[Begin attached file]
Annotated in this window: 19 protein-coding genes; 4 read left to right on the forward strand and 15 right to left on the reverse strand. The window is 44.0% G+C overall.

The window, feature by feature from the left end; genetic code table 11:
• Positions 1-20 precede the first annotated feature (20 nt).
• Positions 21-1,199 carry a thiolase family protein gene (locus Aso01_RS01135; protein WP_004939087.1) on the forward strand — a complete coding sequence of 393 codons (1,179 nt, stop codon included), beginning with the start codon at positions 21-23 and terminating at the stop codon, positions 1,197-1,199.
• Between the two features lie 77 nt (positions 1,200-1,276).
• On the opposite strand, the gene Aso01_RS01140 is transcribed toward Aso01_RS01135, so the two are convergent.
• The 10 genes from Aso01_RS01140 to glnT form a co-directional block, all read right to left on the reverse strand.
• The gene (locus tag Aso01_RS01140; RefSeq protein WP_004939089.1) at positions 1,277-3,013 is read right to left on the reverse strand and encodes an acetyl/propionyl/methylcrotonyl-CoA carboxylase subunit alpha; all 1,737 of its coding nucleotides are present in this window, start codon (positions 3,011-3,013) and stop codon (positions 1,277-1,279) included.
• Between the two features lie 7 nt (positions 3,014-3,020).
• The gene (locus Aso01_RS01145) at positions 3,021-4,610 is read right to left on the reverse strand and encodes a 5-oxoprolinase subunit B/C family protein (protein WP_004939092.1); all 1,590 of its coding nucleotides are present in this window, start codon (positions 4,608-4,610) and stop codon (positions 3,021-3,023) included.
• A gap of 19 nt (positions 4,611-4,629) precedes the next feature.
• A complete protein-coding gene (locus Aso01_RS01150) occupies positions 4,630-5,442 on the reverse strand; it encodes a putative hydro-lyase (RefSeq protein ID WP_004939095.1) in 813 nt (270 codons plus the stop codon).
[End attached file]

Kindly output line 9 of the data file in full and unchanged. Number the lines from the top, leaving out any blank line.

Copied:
• Between the two features lie 7 nt (positions 3,014-3,020).